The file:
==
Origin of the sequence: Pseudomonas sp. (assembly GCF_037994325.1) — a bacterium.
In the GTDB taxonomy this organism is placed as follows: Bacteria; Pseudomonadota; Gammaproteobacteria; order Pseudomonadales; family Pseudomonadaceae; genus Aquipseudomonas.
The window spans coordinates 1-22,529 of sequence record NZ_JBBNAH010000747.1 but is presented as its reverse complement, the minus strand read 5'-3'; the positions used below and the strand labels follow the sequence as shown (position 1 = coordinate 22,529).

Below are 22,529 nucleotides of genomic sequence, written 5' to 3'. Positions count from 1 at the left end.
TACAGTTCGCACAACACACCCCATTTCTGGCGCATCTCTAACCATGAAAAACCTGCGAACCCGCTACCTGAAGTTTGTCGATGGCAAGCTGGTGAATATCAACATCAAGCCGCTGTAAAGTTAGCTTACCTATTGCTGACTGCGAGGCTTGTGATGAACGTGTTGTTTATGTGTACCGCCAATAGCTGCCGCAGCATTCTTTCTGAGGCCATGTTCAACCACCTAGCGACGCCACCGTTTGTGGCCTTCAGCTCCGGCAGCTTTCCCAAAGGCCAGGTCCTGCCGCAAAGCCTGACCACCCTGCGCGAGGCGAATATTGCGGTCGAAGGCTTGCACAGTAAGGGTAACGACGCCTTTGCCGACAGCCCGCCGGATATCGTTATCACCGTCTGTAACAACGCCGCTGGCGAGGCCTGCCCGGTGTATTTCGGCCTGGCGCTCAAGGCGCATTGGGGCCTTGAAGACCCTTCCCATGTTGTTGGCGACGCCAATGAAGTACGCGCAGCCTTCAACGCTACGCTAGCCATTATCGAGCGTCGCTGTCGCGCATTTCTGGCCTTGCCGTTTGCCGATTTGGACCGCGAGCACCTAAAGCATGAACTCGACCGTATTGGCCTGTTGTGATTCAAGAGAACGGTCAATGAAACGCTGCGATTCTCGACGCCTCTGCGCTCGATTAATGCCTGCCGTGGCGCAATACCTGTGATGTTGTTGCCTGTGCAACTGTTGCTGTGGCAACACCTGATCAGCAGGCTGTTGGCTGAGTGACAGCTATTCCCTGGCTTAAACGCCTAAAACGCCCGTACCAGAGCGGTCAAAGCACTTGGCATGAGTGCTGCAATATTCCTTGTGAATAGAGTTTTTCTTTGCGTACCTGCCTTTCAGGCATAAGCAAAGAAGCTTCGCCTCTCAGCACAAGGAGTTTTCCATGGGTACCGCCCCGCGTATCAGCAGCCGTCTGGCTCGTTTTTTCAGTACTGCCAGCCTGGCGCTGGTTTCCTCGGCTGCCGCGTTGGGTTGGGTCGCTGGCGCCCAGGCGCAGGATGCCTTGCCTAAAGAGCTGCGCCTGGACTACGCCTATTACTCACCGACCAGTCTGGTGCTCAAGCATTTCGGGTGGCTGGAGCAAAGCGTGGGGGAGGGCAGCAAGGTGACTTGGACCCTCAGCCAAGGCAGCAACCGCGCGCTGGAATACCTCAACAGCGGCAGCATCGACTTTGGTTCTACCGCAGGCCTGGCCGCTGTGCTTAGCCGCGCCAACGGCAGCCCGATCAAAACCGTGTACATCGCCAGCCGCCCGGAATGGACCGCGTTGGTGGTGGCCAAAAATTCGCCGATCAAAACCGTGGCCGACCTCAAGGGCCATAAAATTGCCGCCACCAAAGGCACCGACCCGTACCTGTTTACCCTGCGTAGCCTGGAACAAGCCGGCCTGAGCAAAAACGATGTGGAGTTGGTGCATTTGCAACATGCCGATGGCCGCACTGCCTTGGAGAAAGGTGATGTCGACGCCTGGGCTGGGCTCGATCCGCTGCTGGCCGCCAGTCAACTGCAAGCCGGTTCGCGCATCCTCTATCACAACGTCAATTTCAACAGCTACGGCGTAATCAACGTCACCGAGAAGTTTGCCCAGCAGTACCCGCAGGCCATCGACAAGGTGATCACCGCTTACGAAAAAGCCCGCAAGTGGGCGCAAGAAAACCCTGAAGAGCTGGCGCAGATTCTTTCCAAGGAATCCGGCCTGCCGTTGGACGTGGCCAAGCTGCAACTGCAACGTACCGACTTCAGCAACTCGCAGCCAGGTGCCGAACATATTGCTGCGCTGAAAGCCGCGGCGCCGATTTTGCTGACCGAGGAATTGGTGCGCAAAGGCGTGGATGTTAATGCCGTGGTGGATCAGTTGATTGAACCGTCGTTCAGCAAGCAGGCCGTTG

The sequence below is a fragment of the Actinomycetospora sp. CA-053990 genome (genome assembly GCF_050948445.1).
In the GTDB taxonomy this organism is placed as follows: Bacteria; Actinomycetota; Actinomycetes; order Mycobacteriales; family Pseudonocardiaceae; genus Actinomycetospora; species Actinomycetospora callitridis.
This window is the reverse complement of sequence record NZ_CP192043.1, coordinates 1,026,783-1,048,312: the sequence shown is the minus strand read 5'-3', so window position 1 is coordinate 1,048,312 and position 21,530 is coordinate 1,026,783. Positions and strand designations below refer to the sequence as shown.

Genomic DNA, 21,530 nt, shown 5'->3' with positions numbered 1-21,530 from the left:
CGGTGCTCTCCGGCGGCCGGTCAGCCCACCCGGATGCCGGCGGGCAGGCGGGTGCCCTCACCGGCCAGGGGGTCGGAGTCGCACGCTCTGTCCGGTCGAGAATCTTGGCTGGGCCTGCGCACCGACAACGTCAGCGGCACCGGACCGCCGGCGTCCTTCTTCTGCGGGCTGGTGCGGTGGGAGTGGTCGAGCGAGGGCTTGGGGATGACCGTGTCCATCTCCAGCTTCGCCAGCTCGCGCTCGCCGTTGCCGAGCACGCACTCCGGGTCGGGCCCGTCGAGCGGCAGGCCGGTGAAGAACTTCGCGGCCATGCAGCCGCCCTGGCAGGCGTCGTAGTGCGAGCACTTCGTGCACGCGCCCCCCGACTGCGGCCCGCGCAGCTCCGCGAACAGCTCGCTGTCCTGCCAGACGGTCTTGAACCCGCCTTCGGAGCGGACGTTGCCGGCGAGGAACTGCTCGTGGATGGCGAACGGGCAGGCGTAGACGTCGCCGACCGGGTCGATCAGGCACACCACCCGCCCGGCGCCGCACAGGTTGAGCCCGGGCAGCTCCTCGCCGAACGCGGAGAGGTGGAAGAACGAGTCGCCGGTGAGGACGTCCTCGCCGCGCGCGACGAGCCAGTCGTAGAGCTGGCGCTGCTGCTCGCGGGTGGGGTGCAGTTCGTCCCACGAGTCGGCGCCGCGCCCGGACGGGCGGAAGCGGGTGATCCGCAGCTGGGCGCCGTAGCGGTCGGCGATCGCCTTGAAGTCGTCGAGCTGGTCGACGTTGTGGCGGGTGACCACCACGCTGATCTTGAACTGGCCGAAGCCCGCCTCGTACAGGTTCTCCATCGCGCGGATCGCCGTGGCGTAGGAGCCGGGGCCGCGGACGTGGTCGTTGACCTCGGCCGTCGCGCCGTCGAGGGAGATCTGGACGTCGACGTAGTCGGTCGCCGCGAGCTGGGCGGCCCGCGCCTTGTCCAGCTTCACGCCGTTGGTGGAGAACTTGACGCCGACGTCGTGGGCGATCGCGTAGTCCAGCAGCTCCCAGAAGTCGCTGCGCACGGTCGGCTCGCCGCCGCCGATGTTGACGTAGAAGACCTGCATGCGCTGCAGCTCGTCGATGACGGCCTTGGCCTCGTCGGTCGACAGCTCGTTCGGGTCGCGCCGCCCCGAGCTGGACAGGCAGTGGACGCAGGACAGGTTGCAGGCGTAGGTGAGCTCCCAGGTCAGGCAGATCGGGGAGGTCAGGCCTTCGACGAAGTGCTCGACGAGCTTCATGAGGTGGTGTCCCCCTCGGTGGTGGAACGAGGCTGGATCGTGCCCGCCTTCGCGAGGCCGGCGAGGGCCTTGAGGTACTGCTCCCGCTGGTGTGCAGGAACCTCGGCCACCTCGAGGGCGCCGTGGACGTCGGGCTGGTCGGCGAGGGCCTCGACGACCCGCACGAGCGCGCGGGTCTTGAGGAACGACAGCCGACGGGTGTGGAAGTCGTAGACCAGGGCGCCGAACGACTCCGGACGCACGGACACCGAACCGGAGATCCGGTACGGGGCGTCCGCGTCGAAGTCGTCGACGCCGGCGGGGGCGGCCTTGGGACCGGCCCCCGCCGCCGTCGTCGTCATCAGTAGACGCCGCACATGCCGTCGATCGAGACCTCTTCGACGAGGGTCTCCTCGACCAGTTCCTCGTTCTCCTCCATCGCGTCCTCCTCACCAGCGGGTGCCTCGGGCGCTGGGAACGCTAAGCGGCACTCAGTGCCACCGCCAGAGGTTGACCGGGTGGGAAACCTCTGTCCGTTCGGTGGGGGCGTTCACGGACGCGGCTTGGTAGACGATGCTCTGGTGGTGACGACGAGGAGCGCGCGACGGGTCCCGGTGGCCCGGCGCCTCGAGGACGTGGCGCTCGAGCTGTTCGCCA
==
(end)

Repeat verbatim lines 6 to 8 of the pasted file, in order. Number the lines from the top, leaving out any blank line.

The sequence below is a fragment of the Actinomycetospora sp. CA-053990 genome (genome assembly GCF_050948445.1).
In the GTDB taxonomy this organism is placed as follows: Bacteria; Actinomycetota; Actinomycetes; order Mycobacteriales; family Pseudonocardiaceae; genus Actinomycetospora; species Actinomycetospora callitridis.
This window is the reverse complement of sequence record NZ_CP192043.1, coordinates 1,026,783-1,048,312: the sequence shown is the minus strand read 5'-3', so window position 1 is coordinate 1,048,312 and position 21,530 is coordinate 1,026,783. Positions and strand designations below refer to the sequence as shown.